Vancouver Island marmot featured on U.S. postage stamps

Vancouver Island marmot featured on U.S. postage stamps
The United States Postal Service featured a picture taken by Joel Sartore for one of its 2023 stamps.

The United States Postal Service is featuring 20 endangered species on its 2023 stamps for the 50th anniversary of the Endangered Species Act, and a Vancouver Island animal has made the list.

The Vancouver Island marmot is one of the species chosen.

Adam Taylor, executive director of the Marmot Recovery Foundation, says he was excited and surprised to learn the Vancouver Island marmot was being featured.

“Anytime we get to feature the Vancouver Island marmot is wonderful,” Taylor said in an interview with CHEK News.

“It’s neat to see, it definitely was a surprise to have it on a U.S. postal stamp given that there are no Vancouver Island marmots in the U.S. and no Vancouver Island marmots have ever been in the U.S. for any reason to the best of my knowledge, unless you count blood samples that have gone to some universities for genetic testing.”

Though none of the marmots have been to the U.S., they are still listed as protected under the Endangered Species Act.

“There’s a few reasons for that listing primarily to restrict trade in Vancouver Island marmots or body parts to prevent poaching,” Taylor said. “But one of the other explicit reasons for listing the species in the U.S. was to increase recognition that this was a species that needed conservation action, and it still does today.”

USPS tells CHEK News in an email statement that the Vancouver Island marmot was chosen partially because of how directly the marmot connects with the viewer in the picture, but also because it is one of the world’s most endangered animals.

“Its plight points to several key aspects of endangerment: It is affected by climate change, an abundance of predators (including eagles, cougars, and wolves), and by forestry practices within its small, isolated range,” the email statement says.

“Recovery efforts, including captive breeding at zoos and reintroduction of individuals into the wild, are key to this herbivorous rodent’s survival. A large member of the squirrel family, it has become a symbol for conservation as the mascot of the Western Hockey League’s Victoria Royals, for example.”

For USPS, the endangered species stamps are just one of many stamp designs that will be rolled out in the new year. Other series of photos include waterfalls, railroad stations, and tulip blossoms.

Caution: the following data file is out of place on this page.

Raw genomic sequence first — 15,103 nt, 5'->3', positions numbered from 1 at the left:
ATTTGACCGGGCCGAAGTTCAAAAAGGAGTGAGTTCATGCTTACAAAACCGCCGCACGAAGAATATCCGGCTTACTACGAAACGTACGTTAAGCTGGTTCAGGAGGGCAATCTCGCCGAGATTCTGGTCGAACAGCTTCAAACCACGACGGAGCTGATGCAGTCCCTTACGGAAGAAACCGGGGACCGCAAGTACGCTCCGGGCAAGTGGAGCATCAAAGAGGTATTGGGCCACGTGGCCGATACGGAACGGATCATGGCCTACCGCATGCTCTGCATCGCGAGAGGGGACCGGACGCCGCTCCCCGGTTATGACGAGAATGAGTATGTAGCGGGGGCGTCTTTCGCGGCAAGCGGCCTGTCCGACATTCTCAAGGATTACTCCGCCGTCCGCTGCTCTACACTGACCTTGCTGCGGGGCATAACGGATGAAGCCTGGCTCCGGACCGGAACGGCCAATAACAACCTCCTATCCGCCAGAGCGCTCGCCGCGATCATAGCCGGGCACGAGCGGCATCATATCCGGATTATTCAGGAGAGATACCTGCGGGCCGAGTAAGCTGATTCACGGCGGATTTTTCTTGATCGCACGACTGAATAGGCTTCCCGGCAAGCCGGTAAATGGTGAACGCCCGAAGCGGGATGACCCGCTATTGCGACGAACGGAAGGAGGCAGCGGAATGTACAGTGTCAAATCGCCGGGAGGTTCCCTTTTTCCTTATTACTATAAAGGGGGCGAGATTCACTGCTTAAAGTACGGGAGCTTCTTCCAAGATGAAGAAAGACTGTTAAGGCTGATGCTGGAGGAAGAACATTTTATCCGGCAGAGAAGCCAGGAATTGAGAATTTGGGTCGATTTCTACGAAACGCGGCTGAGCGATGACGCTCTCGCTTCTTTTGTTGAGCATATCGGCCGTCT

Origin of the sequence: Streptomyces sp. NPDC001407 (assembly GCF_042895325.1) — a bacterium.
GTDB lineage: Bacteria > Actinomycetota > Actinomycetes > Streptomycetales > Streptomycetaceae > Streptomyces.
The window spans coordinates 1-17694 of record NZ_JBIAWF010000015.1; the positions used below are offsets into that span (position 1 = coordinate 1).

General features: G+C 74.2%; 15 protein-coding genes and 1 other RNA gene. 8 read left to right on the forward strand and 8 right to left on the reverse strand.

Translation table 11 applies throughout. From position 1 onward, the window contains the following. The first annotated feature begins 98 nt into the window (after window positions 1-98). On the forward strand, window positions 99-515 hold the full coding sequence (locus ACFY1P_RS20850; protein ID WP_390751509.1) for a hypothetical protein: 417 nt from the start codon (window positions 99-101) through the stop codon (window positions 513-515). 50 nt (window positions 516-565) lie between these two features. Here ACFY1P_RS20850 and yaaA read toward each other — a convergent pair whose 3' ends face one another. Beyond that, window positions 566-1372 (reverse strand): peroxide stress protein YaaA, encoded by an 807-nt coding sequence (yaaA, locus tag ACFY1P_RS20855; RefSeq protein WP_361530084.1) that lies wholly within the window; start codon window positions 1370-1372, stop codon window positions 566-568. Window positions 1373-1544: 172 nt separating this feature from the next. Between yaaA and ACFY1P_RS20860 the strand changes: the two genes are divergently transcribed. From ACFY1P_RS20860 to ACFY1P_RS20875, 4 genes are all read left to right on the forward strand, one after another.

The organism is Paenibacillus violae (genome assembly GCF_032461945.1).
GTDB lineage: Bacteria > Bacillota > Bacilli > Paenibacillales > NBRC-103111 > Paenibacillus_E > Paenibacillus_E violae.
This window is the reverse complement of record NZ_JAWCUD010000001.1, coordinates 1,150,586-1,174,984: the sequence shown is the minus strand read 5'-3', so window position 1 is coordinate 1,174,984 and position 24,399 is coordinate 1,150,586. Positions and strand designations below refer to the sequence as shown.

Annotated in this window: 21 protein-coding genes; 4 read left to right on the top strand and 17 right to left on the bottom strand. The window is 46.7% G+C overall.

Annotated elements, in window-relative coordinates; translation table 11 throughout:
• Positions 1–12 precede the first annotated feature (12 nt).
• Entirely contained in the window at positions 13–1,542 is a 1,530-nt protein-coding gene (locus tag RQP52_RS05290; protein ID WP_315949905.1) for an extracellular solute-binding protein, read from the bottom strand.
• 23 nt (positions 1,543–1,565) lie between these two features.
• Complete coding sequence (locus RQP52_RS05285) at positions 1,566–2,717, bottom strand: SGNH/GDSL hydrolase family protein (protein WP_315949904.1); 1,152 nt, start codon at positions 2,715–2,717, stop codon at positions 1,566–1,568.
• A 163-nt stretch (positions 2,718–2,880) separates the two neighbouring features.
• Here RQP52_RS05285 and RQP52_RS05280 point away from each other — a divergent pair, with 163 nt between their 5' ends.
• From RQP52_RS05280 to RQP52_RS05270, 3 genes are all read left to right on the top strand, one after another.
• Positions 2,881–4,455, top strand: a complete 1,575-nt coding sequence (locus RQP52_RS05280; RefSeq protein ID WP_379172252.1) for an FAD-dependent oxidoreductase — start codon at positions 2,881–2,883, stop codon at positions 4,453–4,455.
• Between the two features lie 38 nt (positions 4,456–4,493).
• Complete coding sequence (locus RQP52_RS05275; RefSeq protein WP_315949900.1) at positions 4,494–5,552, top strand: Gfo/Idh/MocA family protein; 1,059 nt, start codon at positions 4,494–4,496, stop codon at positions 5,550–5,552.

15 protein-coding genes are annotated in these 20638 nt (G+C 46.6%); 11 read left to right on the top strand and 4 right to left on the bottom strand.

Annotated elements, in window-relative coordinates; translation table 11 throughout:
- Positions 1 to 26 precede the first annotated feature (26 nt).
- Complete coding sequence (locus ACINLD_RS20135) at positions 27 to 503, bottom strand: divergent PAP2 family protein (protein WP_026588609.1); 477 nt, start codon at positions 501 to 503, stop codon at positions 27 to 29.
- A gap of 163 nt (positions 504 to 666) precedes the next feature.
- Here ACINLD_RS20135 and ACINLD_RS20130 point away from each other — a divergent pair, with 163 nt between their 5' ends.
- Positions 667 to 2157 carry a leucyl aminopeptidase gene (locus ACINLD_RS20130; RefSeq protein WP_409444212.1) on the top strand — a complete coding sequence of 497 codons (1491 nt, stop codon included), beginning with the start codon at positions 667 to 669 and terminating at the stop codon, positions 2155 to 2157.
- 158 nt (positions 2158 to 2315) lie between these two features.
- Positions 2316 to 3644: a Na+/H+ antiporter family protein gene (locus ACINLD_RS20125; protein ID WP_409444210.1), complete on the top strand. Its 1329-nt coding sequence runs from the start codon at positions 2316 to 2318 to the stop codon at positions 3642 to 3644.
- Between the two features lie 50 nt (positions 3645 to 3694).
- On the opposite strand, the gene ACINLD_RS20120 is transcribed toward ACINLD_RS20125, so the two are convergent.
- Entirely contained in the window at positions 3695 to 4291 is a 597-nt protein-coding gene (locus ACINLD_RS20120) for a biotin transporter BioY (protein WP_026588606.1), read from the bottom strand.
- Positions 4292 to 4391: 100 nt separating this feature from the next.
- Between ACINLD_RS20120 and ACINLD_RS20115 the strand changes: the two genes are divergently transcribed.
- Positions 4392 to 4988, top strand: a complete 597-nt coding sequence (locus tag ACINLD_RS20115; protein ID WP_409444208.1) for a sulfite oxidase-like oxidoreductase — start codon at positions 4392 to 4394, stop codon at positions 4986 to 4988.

Taylor says he was shocked to learn that the Vancouver Island marmot was chosen to be featured on the USPS stamps. Though USPS announced their list of stamps on Oct. 24, Taylor says he only learned the marmot was being featured when he saw a tweet about it weeks later.

“That totally caught us off guard,” Taylor said. “They are obviously wonderful, wonderful animals, and I am obviously really happy that they pick the moment and recognize that this is an unusual and special animal to share with the world.”

All the pictures of the animals were chosen from Joel Sartore’s collection of  13,000 pictures called Photo Ark, which according to his website is a project to “document species before they disappear—and to get people to care while there’s still time.”

Art director Derry Noyes designed the stamps using the existing pictures.

As for the marmots, Taylor says the animal has now headed into hibernation so the foundation is focusing on restoration work for its habitat.

“About two weeks ago, we really saw the last marmots go underground for the season,” Taylor said. “It’s a little bit later than we expect it probably because of that long extended summer that we had that lasted right into October. So now we have this really narrow window where we’re going out trying to do restoration work.”

Though Taylor is excited about the marmots being featured on the stamps, he says it does raise one minor issue for him.

“Now I need a bunch of U.S. stamps. I don’t even know how I get my hands on those.”

USPS is featuring 20 endangered species that are found within the United States and its territories or near U.S. borders to mark the 50th anniversary of the Endangered Species Act. (United States Postal Service)

READ MORE: Four more endangered Vancouver Island marmots released back into wild as prolonged snow presents challenges

Laura BroughamLaura Brougham

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